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Kongo Exhibition Blog

A Visit to Kongo: Power and Majesty Unites Generations Removed

William C. Rhoden, Sports Columnist, The New York Times

Posted: Tuesday, December 29, 2015

Who would have thought that four-hundred-year-old artifacts could reach across generations and resonate with a group of young people in 2015?

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Kongo Exhibition Blog

Body Language in Kongo Art: A Choreographer's Perspective

Claudia Schreier, Choreographer

Posted: Thursday, December 24, 2015

The parallels in both structure and symbolism between the objects in the exhibition Kongo: Power and Majesty (open through January 3) and dance as a codified art form are endless. Unexpectedly, though unsurprisingly, I was immediately drawn to some of the abstract objects in the exhibition that lead the eye along complex paths such as the exquisitely intricate weaves and multilayered tones of the luxury raffia cushion covers and the carvings that wind around the length of the ivory tusks.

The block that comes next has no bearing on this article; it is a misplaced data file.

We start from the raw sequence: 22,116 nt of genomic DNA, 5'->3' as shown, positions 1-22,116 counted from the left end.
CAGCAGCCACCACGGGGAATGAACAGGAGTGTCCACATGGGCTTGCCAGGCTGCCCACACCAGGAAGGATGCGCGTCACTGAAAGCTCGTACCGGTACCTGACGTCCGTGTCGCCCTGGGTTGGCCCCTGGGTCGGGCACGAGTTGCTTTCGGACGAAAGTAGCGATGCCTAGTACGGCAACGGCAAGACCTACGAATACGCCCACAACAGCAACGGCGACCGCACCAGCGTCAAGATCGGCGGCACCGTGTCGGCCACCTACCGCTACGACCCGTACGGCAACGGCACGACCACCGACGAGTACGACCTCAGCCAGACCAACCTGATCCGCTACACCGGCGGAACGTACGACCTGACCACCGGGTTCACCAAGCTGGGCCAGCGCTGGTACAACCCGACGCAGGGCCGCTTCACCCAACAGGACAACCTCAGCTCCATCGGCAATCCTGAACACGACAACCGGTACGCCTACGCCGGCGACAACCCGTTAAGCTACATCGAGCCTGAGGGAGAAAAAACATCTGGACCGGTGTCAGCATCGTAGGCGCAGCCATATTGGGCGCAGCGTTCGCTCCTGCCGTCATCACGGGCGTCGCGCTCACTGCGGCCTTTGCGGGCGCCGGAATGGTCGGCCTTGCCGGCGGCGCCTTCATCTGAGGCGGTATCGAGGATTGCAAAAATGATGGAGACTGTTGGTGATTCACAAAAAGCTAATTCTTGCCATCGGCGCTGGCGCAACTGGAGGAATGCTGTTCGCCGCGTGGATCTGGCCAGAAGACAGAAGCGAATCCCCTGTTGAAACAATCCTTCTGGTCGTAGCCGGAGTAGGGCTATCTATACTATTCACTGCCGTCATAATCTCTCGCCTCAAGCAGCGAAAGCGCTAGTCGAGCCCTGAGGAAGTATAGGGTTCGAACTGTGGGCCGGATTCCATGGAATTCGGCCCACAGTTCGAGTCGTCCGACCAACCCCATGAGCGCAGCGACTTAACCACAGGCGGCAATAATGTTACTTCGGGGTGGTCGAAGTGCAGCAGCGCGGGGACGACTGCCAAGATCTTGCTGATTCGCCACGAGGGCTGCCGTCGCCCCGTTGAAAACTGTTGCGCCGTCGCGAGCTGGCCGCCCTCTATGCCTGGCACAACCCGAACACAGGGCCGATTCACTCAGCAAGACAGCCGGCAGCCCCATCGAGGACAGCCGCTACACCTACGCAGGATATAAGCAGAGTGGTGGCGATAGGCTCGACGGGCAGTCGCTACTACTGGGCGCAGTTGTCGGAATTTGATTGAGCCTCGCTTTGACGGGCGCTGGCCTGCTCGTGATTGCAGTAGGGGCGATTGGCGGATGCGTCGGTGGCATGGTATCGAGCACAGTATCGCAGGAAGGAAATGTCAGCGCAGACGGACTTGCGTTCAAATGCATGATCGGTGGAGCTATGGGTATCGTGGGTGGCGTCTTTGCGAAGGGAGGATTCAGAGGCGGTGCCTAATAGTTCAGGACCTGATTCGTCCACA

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Kongo Exhibition Blog

Patterns without End: The Techniques and Designs of Kongo Textiles

Christine Giuntini, Conservator, Department of the Arts of Africa, Oceania, and the Americas; and Susan Brown, Associate Curator of Textiles, Cooper Hewitt, Smithsonian Design Museum

Posted: Friday, December 18, 2015

On November 12, Susan Brown, associate curator of textiles at Cooper Hewitt, Smithsonian Design Museum, sat down with Conservator Christine Giuntini to discuss the materials and techniques Kongo artists used to make the luxury woven textiles in the exhibition Kongo: Power and Majesty, open through January 3.

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Kongo Exhibition Blog

The Path They Trod: An Avenue of Mango Trees on the Loango Coast

James Green, Research Associate, Department of the Arts of Africa, Oceania, and the Americas